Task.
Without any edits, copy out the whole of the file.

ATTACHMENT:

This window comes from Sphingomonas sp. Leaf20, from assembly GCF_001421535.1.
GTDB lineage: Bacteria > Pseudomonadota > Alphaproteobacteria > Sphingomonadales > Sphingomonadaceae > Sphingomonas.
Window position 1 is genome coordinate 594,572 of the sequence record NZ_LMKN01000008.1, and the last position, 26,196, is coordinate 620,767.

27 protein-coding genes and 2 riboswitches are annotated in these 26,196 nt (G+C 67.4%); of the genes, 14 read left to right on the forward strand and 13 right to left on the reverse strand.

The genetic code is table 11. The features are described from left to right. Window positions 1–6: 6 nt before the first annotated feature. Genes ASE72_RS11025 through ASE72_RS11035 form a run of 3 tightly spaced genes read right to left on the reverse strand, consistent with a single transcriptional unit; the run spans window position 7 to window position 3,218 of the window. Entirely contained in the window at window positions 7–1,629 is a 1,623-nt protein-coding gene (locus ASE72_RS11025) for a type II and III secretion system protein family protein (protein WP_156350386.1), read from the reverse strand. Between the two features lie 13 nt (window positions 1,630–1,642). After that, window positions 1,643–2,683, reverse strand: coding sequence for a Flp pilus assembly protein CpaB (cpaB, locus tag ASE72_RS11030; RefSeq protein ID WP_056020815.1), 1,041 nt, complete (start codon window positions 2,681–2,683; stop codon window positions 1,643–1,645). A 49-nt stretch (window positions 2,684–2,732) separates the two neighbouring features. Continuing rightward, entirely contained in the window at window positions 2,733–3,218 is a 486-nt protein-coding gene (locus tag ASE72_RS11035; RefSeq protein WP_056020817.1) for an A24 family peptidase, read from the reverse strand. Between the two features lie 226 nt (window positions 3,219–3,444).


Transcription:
This window comes from Sphingomonas sp. Leaf20, from assembly GCF_001421535.1.
GTDB lineage: Bacteria > Pseudomonadota > Alphaproteobacteria > Sphingomonadales > Sphingomonadaceae > Sphingomonas.
Window position 1 is genome coordinate 594,572 of the sequence record NZ_LMKN01000008.1, and the last position, 26,196, is coordinate 620,767.

27 protein-coding genes and 2 riboswitches are annotated in these 26,196 nt (G+C 67.4%); of the genes, 14 read left to right on the forward strand and 13 right to left on the reverse strand.

The genetic code is table 11. The features are described from left to right. Window positions 1–6: 6 nt before the first annotated feature. Genes ASE72_RS11025 through ASE72_RS11035 form a run of 3 tightly spaced genes read right to left on the reverse strand, consistent with a single transcriptional unit; the run spans window position 7 to window position 3,218 of the window. Entirely contained in the window at window positions 7–1,629 is a 1,623-nt protein-coding gene (locus ASE72_RS11025) for a type II and III secretion system protein family protein (protein WP_156350386.1), read from the reverse strand. Between the two features lie 13 nt (window positions 1,630–1,642). After that, window positions 1,643–2,683, reverse strand: coding sequence for a Flp pilus assembly protein CpaB (cpaB, locus tag ASE72_RS11030; RefSeq protein ID WP_056020815.1), 1,041 nt, complete (start codon window positions 2,681–2,683; stop codon window positions 1,643–1,645). A 49-nt stretch (window positions 2,684–2,732) separates the two neighbouring features. Continuing rightward, entirely contained in the window at window positions 2,733–3,218 is a 486-nt protein-coding gene (locus tag ASE72_RS11035; RefSeq protein WP_056020817.1) for an A24 family peptidase, read from the reverse strand. Between the two features lie 226 nt (window positions 3,219–3,444).